*sarcastically* “Yeah, but see, if it was before they were Mirandized, then they’re just obstructing the officer’s investigation! You’ve got to pick the right time to ask!”

    I mean, in all fairness, I’ve seen a lot of cops who do their very best to clearly deliver Miranda warnings and who will err on the side of caution when they give a borderline statement. Then again, when you give suspects time to sit, they’re more likely to recognize they’re better served by not saying anything, so you get the statements as fast as you can. It’s hard to fault cops for doing their job, not when it’s our job as defense attorneys to get the bad confessions thrown out. I just wish so many judges didn’t just give cops the benefit of the doubt.

  14. Tom Kamenick Says:

    I realize my view is not popular in the legal world, Andrew, but please do not assume that it has been reached through ignorance of the realities of the system.

    Yes, state actors do sometimes trample on the rights of defendants, but criminals trample on the rights of victims with much more alarming frequency (and more damaging effect), and sometimes without knowing that what they are doing is illegal. We don’t let them off if they didn’t know their action was illegal (generally speaking).

    I don’t think state officials who violate defendants’ rights should be let off either, but I have never agreed with letting the criminal off being the proper remedy for the state official’s violation.

  15. Andrew Golden Says:

    Yes, state actors do sometimes trample on the rights of defendants, but criminals trample on the rights of victims with much more alarming frequency (and more damaging effect), and sometimes without knowing that what they are doing is illegal. We don’t let them off if they didn’t know their action was illegal (generally speaking).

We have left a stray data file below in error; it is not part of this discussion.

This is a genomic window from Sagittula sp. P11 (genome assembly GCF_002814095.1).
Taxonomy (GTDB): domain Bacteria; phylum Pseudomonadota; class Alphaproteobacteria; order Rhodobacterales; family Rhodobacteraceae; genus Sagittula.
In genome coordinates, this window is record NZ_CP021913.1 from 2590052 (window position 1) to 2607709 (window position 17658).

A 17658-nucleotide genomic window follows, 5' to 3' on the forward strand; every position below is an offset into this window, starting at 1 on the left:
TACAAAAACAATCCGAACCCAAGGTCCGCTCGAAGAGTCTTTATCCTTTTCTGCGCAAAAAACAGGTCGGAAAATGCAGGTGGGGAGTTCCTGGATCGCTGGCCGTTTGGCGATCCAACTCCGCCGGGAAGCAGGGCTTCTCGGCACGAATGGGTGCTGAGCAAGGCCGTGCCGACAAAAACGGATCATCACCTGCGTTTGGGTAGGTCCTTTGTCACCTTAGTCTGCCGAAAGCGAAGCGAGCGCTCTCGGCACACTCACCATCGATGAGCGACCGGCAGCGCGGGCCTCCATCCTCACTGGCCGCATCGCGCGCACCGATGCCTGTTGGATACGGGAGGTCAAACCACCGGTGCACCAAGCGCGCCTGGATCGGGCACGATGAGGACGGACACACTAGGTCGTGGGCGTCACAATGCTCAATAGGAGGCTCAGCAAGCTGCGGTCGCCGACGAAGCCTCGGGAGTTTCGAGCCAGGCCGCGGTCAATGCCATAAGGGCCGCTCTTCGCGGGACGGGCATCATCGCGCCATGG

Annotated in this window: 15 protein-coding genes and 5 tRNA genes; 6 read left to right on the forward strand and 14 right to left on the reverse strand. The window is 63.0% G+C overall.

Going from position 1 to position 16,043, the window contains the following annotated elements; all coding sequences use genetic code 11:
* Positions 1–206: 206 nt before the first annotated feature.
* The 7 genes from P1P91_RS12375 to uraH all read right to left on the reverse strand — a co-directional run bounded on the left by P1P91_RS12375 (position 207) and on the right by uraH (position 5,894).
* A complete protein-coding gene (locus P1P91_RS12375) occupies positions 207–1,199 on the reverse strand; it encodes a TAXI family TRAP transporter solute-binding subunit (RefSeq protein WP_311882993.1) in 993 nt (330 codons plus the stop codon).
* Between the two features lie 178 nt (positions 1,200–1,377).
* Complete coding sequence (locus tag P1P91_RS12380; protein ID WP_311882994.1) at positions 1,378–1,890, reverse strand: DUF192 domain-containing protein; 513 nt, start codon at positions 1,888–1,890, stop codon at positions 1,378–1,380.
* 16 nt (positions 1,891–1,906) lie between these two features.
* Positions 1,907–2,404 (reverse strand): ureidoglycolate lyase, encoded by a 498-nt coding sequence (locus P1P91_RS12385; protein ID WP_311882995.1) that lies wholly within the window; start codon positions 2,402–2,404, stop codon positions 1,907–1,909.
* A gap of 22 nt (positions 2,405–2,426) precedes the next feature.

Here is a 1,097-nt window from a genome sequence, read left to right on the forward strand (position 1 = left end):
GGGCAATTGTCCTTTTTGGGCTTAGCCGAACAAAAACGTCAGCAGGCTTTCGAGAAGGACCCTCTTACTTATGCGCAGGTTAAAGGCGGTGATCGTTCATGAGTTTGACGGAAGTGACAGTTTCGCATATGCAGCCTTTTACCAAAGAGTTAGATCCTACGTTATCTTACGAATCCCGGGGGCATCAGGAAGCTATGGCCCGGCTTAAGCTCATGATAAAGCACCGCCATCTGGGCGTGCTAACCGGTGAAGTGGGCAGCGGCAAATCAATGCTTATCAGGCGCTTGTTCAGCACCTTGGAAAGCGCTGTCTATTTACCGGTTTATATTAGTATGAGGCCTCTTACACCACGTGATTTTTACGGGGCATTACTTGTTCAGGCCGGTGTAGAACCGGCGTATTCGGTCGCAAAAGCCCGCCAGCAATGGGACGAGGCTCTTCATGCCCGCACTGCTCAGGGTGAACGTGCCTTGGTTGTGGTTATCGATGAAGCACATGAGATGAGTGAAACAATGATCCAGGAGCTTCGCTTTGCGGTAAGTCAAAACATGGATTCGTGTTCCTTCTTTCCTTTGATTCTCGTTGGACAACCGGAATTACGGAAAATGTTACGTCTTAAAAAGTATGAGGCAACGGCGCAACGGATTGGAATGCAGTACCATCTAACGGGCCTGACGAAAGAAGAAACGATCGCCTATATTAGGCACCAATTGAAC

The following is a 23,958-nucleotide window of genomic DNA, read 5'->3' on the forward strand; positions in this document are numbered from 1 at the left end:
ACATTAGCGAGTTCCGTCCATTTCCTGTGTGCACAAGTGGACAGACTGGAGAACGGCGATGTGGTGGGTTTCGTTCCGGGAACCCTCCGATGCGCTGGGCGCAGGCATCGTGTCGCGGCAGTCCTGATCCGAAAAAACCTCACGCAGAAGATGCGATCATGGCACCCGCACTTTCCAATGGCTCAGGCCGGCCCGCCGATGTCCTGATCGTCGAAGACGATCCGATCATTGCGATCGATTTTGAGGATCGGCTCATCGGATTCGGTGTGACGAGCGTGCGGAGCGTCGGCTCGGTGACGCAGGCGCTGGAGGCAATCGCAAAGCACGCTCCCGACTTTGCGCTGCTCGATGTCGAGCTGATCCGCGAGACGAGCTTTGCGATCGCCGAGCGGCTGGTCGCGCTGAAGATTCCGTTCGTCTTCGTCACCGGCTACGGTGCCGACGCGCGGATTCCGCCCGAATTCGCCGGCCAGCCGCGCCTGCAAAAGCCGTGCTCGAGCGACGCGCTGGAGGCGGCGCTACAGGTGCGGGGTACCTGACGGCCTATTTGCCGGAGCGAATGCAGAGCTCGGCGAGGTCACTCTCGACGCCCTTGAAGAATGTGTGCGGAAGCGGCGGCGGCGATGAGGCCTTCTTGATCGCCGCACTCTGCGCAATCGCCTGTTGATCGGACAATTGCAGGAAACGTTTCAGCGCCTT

Many of the crimes on the books in Wisconsin require intent, which you know means “deliberately doing X or acting with the knowledge that X was practically certain to cause the result.” So, yeah, we actually do let many people off — be it by declining to prosecute or securing acquittals — if they don’t know that their action was illegal when they did it, because the latter isn’t the easiest thing in the world to prove.

    I don’t think state officials who violate defendants’ rights should be let off either, but I have never agreed with letting the criminal off being the proper remedy for the state official’s violation.

    You tell me not to assume that you’re ignorant of the realities of the criminal system, but how can you expect me not to challenge your knowledge of it when you say things like that? Since when is someone a criminal until proven innocent? That’s the exact opposite of the way our system runs. Furthermore, I can’t even begin to tell you the number of times I’ve seen clients charged with, say, Possession With Intent to Deliver when they were really only guilty of Possession because the cops say something like, “Well, you don’t have a job, and you have all this weed. What were you going to do when your rent comes due? Sell it?” and the client, not recognizing where that’s leading, says, “I don’t know. Maybe.” And on that hypothetical, the cops argue we have intent to distribute.

    Again, I’m not demonizing cops or DAs for going forward with these cases. They’re doing their jobs. But for you to suggest that somehow a coerced or otherwise illegal confession should still have an effect because “Hey, he said he did something wrong!” indicates that you do have a certain degree of ignorance of this particular subfield. Not all subfields, and not law in general, but just this topic. I’ll say it again: sit in on a few Miranda-Goodchild hearings, listen to the way the dialogue goes, and then come back and tell me “ignorance of your rights is no defense.”

  16. I say “letting the criminal off” instead of “letting the guilty off” for a very good reason. You’re a criminal if you commit a crime, regardless of whether you are caught and successfully prosecuted. The point is that in all but the very rarest cases, suppression only directly benefits (as opposed to the unmeasurable indirect benefit of deterring police misconduct) criminals who actually committed the crime they are being charged with.

    As a practical matter, when the police violate constitutional rights, whether that’s through a Miranda violation, search & seizure violation or otherwise, the most common “remedy” in almost every situation is letting a criminal escape punishment.